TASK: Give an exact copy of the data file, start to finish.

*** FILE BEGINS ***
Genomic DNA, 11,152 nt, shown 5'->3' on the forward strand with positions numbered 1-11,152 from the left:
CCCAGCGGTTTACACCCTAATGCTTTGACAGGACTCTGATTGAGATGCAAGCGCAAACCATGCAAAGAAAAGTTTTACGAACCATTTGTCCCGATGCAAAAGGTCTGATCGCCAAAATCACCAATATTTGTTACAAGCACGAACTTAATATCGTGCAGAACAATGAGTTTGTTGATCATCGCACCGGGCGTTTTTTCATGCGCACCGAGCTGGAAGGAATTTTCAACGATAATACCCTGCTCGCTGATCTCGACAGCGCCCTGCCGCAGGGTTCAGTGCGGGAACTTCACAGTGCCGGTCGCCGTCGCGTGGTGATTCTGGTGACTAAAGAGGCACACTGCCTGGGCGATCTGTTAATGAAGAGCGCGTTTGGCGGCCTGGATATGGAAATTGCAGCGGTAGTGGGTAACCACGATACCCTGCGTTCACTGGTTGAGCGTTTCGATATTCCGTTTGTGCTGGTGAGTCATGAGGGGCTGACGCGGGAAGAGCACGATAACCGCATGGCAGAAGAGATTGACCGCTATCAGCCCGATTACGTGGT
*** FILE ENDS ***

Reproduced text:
Genomic DNA, 11,152 nt, shown 5'->3' on the forward strand with positions numbered 1-11,152 from the left:
CCCAGCGGTTTACACCCTAATGCTTTGACAGGACTCTGATTGAGATGCAAGCGCAAACCATGCAAAGAAAAGTTTTACGAACCATTTGTCCCGATGCAAAAGGTCTGATCGCCAAAATCACCAATATTTGTTACAAGCACGAACTTAATATCGTGCAGAACAATGAGTTTGTTGATCATCGCACCGGGCGTTTTTTCATGCGCACCGAGCTGGAAGGAATTTTCAACGATAATACCCTGCTCGCTGATCTCGACAGCGCCCTGCCGCAGGGTTCAGTGCGGGAACTTCACAGTGCCGGTCGCCGTCGCGTGGTGATTCTGGTGACTAAAGAGGCACACTGCCTGGGCGATCTGTTAATGAAGAGCGCGTTTGGCGGCCTGGATATGGAAATTGCAGCGGTAGTGGGTAACCACGATACCCTGCGTTCACTGGTTGAGCGTTTCGATATTCCGTTTGTGCTGGTGAGTCATGAGGGGCTGACGCGGGAAGAGCACGATAACCGCATGGCAGAAGAGATTGACCGCTATCAGCCCGATTACGTGGT